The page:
- May 6, 2022
- Posted by:
- Categories: Proposal Writing Guide, Writers King Resources
Organise Business Proposal the right way -How to Package your Business Proposal for immediate Consideration
When you want to start a business the first thing to talk about is creating a stable flow of investments. Business ventures thrive on investments and can not survive apart from investments. Investments are usually down by either the proprietor alone, external investors known as partners or partners and the proprietorship together.
Talking about investors, how can one convince them or even yourself as a sole proprietor to invest in the future or vision of your business. This is where writing a Business proposal comes to play.
Worthy of note also is that A business proposal is not the same or similar to a business plan. This is a common misconception and it is an age-long misconception too, but though there exist areas of similarity (as in an executive summary) the two are broadly and largely different. With that being clarified, you as an entrepreneur can honestly yank information or data as the case may be from your intended business plan while making documentation of your business proposal. This is in fact, a good way to start your business proposal.
However, A business plan can be said to represent a cohesive strategy of how your business operates and would make or makes money. Whereas, A business proposal is an official pitch to clients selling your products or services.
A business proposal seeks to outline the particularities of a product or service offered or intended to be offered by an established business to a forthcoming client. A business proposal doesn’t bear estimates although it might likely carry cost estimations and pricing(mind you, an estimate is much more informal data for a quick look and doesn’t bear the full picture).
Therefore, a business proposal is a document that seeks to detail aspects of a business venture in a proposition format to the end that it can convince and coerce internal and external hands into investing in the long-term and short-term goals of the business module through a pitch. A pitch on the other hand is an attempt to convince your prospective client using the reputation of your business proposal.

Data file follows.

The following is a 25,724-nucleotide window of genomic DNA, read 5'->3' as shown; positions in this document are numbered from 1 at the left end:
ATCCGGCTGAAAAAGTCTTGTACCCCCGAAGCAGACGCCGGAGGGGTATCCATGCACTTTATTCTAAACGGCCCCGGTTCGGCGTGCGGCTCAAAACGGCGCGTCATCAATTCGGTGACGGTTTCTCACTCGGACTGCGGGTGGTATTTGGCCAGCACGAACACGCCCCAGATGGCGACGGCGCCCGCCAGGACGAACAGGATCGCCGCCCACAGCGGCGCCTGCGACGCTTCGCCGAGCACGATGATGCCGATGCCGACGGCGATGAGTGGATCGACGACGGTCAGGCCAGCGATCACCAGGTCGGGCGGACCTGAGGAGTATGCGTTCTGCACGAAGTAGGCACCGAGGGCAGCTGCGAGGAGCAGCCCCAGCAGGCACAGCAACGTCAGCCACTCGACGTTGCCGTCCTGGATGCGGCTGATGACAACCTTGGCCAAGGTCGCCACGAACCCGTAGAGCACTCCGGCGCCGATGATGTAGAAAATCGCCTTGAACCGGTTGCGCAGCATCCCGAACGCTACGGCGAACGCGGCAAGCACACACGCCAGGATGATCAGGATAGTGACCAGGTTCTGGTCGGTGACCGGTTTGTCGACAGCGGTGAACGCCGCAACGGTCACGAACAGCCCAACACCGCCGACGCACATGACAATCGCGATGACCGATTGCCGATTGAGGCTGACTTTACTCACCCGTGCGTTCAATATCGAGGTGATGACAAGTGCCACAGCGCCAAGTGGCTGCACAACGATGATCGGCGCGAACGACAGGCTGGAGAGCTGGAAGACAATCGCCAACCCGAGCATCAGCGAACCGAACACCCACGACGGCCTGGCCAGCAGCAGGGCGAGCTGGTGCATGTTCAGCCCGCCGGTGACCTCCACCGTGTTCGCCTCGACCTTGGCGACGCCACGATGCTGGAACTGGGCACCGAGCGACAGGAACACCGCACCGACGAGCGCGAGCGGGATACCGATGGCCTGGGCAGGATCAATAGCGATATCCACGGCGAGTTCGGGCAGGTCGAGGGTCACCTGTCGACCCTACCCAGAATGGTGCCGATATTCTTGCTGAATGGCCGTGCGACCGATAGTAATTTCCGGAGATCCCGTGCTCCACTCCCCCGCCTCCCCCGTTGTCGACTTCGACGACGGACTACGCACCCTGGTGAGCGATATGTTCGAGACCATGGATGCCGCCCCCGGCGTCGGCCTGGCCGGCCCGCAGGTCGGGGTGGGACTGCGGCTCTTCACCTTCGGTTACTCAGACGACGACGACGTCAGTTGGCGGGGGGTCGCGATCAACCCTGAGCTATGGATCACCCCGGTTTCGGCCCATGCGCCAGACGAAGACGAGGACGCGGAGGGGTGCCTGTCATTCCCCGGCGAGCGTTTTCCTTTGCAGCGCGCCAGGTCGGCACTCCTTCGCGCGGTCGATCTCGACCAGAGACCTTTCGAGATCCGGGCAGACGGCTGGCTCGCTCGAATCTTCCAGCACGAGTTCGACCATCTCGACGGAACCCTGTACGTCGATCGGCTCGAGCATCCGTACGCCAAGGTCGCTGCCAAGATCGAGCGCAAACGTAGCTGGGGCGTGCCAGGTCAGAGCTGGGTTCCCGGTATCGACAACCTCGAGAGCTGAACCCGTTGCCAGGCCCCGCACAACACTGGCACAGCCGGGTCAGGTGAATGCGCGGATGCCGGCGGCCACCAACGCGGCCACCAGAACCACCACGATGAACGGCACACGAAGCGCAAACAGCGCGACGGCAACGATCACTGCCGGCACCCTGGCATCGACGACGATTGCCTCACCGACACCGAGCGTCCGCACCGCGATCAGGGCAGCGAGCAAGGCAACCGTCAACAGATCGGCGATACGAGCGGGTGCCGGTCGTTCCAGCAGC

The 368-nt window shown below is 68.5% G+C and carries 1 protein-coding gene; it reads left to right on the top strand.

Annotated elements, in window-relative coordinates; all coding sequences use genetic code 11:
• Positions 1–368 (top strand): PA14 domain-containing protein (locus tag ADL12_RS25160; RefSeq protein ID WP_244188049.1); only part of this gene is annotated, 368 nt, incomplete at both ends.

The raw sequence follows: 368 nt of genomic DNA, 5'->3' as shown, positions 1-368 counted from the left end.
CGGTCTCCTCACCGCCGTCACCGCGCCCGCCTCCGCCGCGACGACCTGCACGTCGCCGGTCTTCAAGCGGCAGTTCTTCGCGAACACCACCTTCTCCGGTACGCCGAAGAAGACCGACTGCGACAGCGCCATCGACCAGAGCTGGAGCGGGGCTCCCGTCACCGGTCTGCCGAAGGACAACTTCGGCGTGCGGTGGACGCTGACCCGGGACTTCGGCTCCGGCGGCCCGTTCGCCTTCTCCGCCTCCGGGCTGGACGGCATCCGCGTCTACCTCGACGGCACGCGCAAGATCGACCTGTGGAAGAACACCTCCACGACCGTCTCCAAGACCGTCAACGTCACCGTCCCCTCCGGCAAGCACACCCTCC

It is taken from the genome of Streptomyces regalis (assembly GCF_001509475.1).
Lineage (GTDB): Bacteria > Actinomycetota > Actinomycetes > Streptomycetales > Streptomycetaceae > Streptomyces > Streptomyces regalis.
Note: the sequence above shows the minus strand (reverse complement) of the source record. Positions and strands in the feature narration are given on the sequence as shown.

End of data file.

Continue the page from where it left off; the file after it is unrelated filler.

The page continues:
Business proposals come in types and these types include (but are not limited to these especially because of diversities in worldviews):
- Solicited Proposal: With a solicited proposal, the prospective client will put out a request for proposals;
- Unsolicited Proposal: with an unsolicited business proposal, you are approaching a client in hopes of attracting their business, even though they did not explicitly request a proposal.
Whilst the both of them are familiar, a solicited proposal sells easily or is easier to sell, as your prospective client has already made the decision to or that they want to make a purchase, use your service, and are examining feasible dealers or enterprises.
While dealing for or with a solicited proposal, your forthcoming investor would have issued what is known as an RFP, (that is “request for proposal.”). This would mean that they want you to send over a business proposal so they can take a look at it.
Another thing to consider especially in this work would be the 3 Ps of writing a business proposal:
- Problem: this will deal largely with the issues of wants and needs of the customers.
- Proposed Solution: how will I solve the pending issues.
- Pricing: what is the estimated cost for settling these issues and how do I balance out the disparities.
In this work, however, the question that is laid bare to answer is this: how can I package my business plan to coerce immediate consideration?